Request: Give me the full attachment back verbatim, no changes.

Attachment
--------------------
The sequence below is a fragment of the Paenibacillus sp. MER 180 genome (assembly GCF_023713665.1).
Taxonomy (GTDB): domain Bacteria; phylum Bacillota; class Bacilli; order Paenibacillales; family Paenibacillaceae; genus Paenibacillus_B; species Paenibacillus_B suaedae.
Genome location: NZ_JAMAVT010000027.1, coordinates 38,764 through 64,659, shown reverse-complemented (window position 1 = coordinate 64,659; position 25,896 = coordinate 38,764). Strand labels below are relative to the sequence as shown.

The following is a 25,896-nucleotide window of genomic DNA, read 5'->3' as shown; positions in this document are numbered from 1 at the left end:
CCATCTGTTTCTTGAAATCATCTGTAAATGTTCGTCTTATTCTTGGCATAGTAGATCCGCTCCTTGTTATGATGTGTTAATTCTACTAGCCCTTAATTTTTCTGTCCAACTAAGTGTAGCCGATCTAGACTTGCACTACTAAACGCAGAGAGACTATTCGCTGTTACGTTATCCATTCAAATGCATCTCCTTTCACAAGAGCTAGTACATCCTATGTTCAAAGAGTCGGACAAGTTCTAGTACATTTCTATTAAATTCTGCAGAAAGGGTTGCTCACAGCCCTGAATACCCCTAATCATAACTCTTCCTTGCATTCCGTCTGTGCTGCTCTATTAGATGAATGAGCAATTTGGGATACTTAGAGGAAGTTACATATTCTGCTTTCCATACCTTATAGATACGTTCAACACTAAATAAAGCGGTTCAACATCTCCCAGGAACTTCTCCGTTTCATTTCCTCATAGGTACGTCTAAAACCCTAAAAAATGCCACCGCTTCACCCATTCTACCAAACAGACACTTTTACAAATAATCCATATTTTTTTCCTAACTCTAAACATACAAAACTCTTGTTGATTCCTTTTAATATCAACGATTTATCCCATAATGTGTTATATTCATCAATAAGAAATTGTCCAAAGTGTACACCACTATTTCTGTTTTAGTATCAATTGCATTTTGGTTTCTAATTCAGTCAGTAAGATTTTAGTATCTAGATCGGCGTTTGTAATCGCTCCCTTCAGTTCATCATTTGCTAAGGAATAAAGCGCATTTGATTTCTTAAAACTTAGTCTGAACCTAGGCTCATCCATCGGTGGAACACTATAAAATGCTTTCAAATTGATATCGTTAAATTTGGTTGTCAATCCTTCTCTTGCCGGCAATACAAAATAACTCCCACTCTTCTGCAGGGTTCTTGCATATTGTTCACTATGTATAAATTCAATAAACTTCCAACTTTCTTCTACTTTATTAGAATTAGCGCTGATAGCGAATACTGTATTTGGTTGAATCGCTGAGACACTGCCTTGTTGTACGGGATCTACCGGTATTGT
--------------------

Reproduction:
The sequence below is a fragment of the Paenibacillus sp. MER 180 genome (assembly GCF_023713665.1).
Taxonomy (GTDB): domain Bacteria; phylum Bacillota; class Bacilli; order Paenibacillales; family Paenibacillaceae; genus Paenibacillus_B; species Paenibacillus_B suaedae.
Genome location: NZ_JAMAVT010000027.1, coordinates 38,764 through 64,659, shown reverse-complemented (window position 1 = coordinate 64,659; position 25,896 = coordinate 38,764). Strand labels below are relative to the sequence as shown.

The following is a 25,896-nucleotide window of genomic DNA, read 5'->3' as shown; positions in this document are numbered from 1 at the left end:
CCATCTGTTTCTTGAAATCATCTGTAAATGTTCGTCTTATTCTTGGCATAGTAGATCCGCTCCTTGTTATGATGTGTTAATTCTACTAGCCCTTAATTTTTCTGTCCAACTAAGTGTAGCCGATCTAGACTTGCACTACTAAACGCAGAGAGACTATTCGCTGTTACGTTATCCATTCAAATGCATCTCCTTTCACAAGAGCTAGTACATCCTATGTTCAAAGAGTCGGACAAGTTCTAGTACATTTCTATTAAATTCTGCAGAAAGGGTTGCTCACAGCCCTGAATACCCCTAATCATAACTCTTCCTTGCATTCCGTCTGTGCTGCTCTATTAGATGAATGAGCAATTTGGGATACTTAGAGGAAGTTACATATTCTGCTTTCCATACCTTATAGATACGTTCAACACTAAATAAAGCGGTTCAACATCTCCCAGGAACTTCTCCGTTTCATTTCCTCATAGGTACGTCTAAAACCCTAAAAAATGCCACCGCTTCACCCATTCTACCAAACAGACACTTTTACAAATAATCCATATTTTTTTCCTAACTCTAAACATACAAAACTCTTGTTGATTCCTTTTAATATCAACGATTTATCCCATAATGTGTTATATTCATCAATAAGAAATTGTCCAAAGTGTACACCACTATTTCTGTTTTAGTATCAATTGCATTTTGGTTTCTAATTCAGTCAGTAAGATTTTAGTATCTAGATCGGCGTTTGTAATCGCTCCCTTCAGTTCATCATTTGCTAAGGAATAAAGCGCATTTGATTTCTTAAAACTTAGTCTGAACCTAGGCTCATCCATCGGTGGAACACTATAAAATGCTTTCAAATTGATATCGTTAAATTTGGTTGTCAATCCTTCTCTTGCCGGCAATACAAAATAACTCCCACTCTTCTGCAGGGTTCTTGCATATTGTTCACTATGTATAAATTCAATAAACTTCCAACTTTCTTCTACTTTATTAGAATTAGCGCTGATAGCGAATACTGTATTTGGTTGAATCGCTGAGACACTGCCTTGTTGTACGGGATCTACCGGTATTGT